Hexumlang_1At 6’1” and 190 pounds, the blue-eyed, shaggy-chested brunet was like the ideal male companion beamed up in a brief scene in Logan’s Run—so naturally perfect he almost seemed like a hologram. He had the Nautilus build of a college football player gone hard, the kind of sculpted shell that was less a requirement in Aaron Spelling-era Hollywood than it was a throwback to Muscle Beach in the early ’60s. He looked like he should be carrying Jayne Mansfield one-handed over his head everywhere he went. Perfect body, perfect hair, perfect veneers, he was a male model and he played one on TV. But though he had one role cherished by kids and kids at heart (Voyagers! in 1982), one role cherished by gay men (The Making of a Male Model in 1983) and one role that made him a man’s man (Cover Up in 1984), his greatest—and only great—role is a role he didn’t audition for and that no actor would want: He’s a sort of male Marilyn Monroe for gay fans. Except they dream of saving him in order to fuck him.

He’s gay in death, but was Hexum gay in life? There’s ample evidence he wasn’t, even if he seemed to be so surrounded by innuendo he couldn’t help setting off the average guy’s gaydar before the term Hexum_2was invented. For one thing, he was discovered by Bob Le Mond, who had already made John Travolta a household name. No proof of the sexualities of any of these three men, but the comparison to Henry Wilson’s handling of Rock Hudson and Tab Hunter a generation earlier was inevitable. Add to this Hexum’s bodybuilder physique (you know what they say about bodybuilders) and the press anointed him a “confirmed bachelor” despite a long-term relationship with Debbie Davis, a short-term one with Emma Samms and gossip that he dated Joan Collins (has anyone ever just dated Joan Collins?). He was involved with E.G. Daily at the time of his death, but what fag wouldn’t date her?

All it took was a display of his famously offbeat humor in response to a question about pervasive rumors that he was gay to call his sexuality permanently into question. That the exchange appeared in Playgirl seemed fitting:

"On the usually sensitive subject of sexual preferences, Hexum simply laughs off the rumors. His only long-term relationship (4 1/2 years) broke up a year ago, and his ex is now married. Apart from a flurry of rumors about a liaison with Joan Collins, there has been no rampaging romance for him. So some reporters resort to speculating that he’s gay. Rather than react angrily, Hexum plays along.

He’ll leave phone messages giving the name of a gay bar and say, 'Have him call me at the table, the regular one.'

Ask him about growing up handsome and he answers: 'I certainly wasn’t real confident with girls.' Long pause. 'I guess that’s what got me started with guys.' Another pause. 'And small animals.'
Getting serious for a second, he explains. 'I really don’t care if people think I date a lot or a little, if they think I’m gay or if they think I’m aborigine. Who gives a shit?'”

Even before Madonna made it seem chic and calculated, Hexum was a proponent of letting people think whatever they wanted to of his sexual preferences—in that way, he let himself be a blank canvas for both female and male fantasies. He was happy to be gay if you wanted him to be. As long as you left him out of it. He took his image less seriously than actors who were far less high-profile than he was.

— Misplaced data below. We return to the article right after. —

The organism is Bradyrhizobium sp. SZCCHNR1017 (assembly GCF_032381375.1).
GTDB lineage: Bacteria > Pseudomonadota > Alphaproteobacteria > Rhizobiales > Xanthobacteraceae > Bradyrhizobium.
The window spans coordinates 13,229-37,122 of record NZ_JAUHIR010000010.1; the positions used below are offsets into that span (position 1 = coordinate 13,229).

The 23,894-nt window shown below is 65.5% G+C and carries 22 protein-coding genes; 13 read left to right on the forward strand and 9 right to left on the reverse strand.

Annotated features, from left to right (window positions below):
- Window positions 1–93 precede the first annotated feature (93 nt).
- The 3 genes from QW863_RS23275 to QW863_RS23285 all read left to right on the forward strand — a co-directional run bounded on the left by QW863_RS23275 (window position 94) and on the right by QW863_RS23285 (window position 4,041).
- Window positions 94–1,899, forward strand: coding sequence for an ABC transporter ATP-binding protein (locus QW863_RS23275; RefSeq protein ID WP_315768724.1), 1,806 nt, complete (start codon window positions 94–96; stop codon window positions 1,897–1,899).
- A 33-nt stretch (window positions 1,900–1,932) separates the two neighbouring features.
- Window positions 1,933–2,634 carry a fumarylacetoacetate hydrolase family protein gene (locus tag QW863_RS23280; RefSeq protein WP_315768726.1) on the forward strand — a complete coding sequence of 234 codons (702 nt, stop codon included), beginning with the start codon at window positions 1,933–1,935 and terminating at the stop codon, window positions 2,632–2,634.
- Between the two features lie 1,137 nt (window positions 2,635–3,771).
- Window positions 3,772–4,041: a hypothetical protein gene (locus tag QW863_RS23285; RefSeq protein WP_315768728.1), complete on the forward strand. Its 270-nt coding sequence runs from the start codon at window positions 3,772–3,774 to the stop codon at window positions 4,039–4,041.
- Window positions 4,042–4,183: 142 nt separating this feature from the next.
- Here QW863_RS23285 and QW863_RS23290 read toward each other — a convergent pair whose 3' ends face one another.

Jenkins09_1Hexum’s acting credits are so sparse (he only played five filmed characters ever) and his image so sexualized that his most memorable achievements were poses captured during indelibly hot photo shoots. Fans recall and collect the most famous shots—lounging in a pool in a black wifebeater; wearing a cowboy hat and not wearing a shirt in a field; naked except for a Speedo alongside ’80s siren Heather Thomas; leaning against a tree, arms over his head, hairy armpits offered up to the camera. There are no nude photographs of Jon-Erik Hexum, but fans can be grateful that the early ’80s allowed for him to pose in the briefest of running shorts, the tightest of jeans, working out with his tree-trunk hairy legs spread. Unfortunately for the ambitious young actor, you don’t win Emmys or Oscars for connecting with the camera sexually. But you do win adulation.

Despite the vivacity of his surviving portraits—you can almost smell the guy in some of his oiled-chest flex photos—Hexum is long gone. On October 12, 1984, on the set of his show Cover Up, Hexum playfully placed a prop gun to his temple and said something like, “Let’s see if I get myself with this one” or “Let’s see if I’ve got one for me.” He then pulled the trigger, unaware of the danger of blanks. The blast sent a piece of his skull into his brain, a mortal wound.

These days, a small cadre of Hexnuts (as they self-identify) keep his memory alive. In all their fan Jon_1literature, no mention is made about speculation that he may have been gay or bisexual. In fact, Hexum’s near-pornographic sex appeal is the elephant in the locker room. His fans wax rhapsodic about his star quality. They struggle to unearth new information, new artifacts pertaining to his short life and even shorter career, a task that’s becoming as difficult as finding new tombs in Egypt—it does happen every once in a while but it’s a bigger fucking deal each and every time.